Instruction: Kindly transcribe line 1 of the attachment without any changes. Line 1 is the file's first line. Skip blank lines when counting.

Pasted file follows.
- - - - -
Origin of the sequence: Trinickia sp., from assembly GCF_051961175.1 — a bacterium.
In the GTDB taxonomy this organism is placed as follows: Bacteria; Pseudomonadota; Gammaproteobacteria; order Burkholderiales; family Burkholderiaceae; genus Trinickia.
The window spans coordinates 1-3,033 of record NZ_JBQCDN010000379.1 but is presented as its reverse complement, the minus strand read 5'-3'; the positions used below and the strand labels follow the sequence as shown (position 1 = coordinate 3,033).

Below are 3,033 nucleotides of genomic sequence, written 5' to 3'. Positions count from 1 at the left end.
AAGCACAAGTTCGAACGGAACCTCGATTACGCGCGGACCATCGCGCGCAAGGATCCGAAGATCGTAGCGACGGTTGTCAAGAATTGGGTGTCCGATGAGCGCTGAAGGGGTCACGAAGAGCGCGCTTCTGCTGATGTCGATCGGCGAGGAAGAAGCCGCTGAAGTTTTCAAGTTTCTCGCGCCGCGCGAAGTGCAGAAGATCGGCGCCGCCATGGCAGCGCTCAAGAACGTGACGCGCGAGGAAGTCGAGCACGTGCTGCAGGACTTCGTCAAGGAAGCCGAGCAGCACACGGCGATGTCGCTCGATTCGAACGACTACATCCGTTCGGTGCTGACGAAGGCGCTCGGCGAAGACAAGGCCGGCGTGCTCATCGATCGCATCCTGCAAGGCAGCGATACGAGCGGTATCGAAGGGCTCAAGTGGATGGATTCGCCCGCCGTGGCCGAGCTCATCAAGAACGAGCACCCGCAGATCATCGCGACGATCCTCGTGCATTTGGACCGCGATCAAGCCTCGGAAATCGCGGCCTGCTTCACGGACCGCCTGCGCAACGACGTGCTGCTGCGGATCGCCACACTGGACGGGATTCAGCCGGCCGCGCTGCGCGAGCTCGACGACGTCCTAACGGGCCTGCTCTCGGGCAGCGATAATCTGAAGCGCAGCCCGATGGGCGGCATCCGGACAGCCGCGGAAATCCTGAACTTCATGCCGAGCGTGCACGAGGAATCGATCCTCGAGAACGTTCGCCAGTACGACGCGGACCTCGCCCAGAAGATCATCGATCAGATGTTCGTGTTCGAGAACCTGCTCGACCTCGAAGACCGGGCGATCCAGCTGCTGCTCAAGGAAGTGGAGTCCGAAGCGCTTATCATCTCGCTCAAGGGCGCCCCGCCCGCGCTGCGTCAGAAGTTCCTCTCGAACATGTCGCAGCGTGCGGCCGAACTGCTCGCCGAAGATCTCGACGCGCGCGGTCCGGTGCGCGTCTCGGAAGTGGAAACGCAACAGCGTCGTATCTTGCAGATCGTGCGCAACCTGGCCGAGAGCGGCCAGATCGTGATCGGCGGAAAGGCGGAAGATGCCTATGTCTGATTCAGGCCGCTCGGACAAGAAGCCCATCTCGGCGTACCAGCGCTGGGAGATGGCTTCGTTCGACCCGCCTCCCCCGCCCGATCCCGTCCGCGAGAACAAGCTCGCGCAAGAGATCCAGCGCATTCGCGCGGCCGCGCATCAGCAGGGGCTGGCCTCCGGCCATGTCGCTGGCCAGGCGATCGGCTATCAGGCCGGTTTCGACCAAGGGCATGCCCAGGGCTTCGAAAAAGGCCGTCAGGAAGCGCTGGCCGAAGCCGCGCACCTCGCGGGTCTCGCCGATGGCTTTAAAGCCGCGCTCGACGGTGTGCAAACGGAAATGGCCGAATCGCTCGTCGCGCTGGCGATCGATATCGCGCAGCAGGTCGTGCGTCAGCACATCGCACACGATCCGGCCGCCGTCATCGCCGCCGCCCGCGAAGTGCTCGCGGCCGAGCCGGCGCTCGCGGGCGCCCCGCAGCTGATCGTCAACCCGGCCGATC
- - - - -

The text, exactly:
Origin of the sequence: Trinickia sp., from assembly GCF_051961175.1 — a bacterium.